Jen-Hsun Huang, one of the cofounders of graphics-chip maker Nvidia, never intended to be a player in the supercomputing racket. But his company is now at the forefront of the CPU-GPU hybrid computing revolution that is taking the HPC arena by storm as supercomputing centers try to cram as much math into as small a power budget …
I can hear Talking Heads in the background.
re: "Cray has singed up to to support the standard, too, which makes sense because it is selling Opteron-Fermi hybrids."
"signed up to support"?
although with all of the fire references...singed might be close to to the truth.
I'm going to have to dig up my quake cd when I get home.
Translation - we like CUDA, write for CUDA and you have to keep buying from us, please ignore openCL. But we have to look like we are open, standards compliant and no-propriety to get government contracts so we will simply propose our own.
Ironic because if you use the non-proprietry, open standard, openGL on PCs you are pretty much stuck with buying NVidia because nobody else writes drivers worth a BEEEP
And as a gamer, I won't buy anything other than Nvidia.. simply because I can expect driver updates on zero day release for major titiles, and, well just superb regular updates in-between..
Not to mention that the hardware is as good as (*note, not necessarily better), than anything ATI can push out.. infact, with the current DX and hardware tes, ATI can't even approach NV's performance... if only the vendors would stop overclocking the stock cards past their basic bench, then maybe, the likes of the BF3 forums wouldn't be swamped with n00bs whining that they crash every other connect.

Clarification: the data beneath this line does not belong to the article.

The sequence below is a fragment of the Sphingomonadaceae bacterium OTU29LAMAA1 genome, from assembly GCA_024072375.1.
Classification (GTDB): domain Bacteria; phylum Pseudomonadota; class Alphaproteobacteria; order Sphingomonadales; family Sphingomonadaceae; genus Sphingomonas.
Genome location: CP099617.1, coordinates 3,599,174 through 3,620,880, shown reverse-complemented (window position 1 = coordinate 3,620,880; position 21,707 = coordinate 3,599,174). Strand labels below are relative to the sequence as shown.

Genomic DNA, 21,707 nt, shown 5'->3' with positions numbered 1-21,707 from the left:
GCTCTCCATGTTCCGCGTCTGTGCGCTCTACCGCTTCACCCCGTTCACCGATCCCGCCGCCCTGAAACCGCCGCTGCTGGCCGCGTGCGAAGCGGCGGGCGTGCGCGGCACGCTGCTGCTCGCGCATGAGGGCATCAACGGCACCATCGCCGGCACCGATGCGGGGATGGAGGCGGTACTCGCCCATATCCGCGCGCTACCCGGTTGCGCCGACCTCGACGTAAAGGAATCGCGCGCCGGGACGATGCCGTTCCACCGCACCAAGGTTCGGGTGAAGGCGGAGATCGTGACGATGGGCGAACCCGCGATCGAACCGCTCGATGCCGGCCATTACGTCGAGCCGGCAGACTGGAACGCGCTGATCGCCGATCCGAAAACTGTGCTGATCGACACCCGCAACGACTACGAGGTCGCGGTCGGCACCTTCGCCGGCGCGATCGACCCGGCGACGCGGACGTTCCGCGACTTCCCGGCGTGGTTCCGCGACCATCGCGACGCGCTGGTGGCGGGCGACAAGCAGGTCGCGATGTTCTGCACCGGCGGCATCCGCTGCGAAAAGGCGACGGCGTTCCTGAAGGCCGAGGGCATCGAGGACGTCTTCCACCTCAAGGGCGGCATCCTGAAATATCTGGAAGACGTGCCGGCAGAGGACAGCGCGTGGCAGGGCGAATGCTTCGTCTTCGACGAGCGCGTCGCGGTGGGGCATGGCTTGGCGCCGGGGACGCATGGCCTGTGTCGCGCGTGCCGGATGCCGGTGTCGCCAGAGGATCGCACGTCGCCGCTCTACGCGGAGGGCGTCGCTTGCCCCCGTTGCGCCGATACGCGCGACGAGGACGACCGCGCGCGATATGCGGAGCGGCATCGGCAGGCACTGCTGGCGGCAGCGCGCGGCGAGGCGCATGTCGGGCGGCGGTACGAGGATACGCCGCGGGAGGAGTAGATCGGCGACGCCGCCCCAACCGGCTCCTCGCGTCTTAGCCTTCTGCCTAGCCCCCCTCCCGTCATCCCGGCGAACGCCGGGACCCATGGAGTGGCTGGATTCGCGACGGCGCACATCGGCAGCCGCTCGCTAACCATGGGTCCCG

"...superb regular updates..."
Odd. I went back to ATI about four years ago on the back of an interminable series of godawfully buggy driver updates from Nvidia.
Have they finally shipped something that desn't go titsup at the drop of a hat?
I'm with you TeeCee
Ever since AMD bought ATI, the drivers have been quite excelent and better and less buggy than any I ever had on my old NV cards.
They even started producing Linux drivers for those that care about that.
"...simply because I can expect driver updates on zero day release for major titiles, and, well just superb regular updates in-between"
There's a problem with that. AMD releases gfx driver updates monthly (consistantly), with beta builds available (and well announced) for zero-day games. nVidia releases new drivers less frequently, about once every 2-3 months. Not sure on zero-day, but I'm sure they do "beta" builds for new games too. I've just been in the Radeon camp for a while.
"But the governments of the world want exascale computers by 2018 to 2010.
Call me a pedant, but...
"along came Quake, the first OpenGL application"
Er. No. I couldn't actually tell you what the first OpenGL application was (probably a demo included in someone's implementation of the OpenGL1.0 specification, which dates to 1992), but I'm damn sure that something was written before Quake (1995), if only because there were a load of SGI IRIS GL applications to port.
It's true that Quake was the first application that popularized OpenGL support in consumer devices, though.
Not really the programming
> The problem with GPU coprocessors is that they are not as easy to program
I have to disagree with that. Having coded a few different kinds of high-performance algorithms into GPUs, the actual programming is initially odd but you get used to it pretty quickly. To me, the problem is more fundamental: the pattern of memory access (coalesced) that is needed does not work for all (most?) things you want to make massively parallel - miss coalescence and your GPU spends most of its time waiting for memory. And unfortunately the 'L2' cache (shared mem - ~16Kb) is too tiny to make a difference for pretty much anything but matrix ops or other highly localisable problems.
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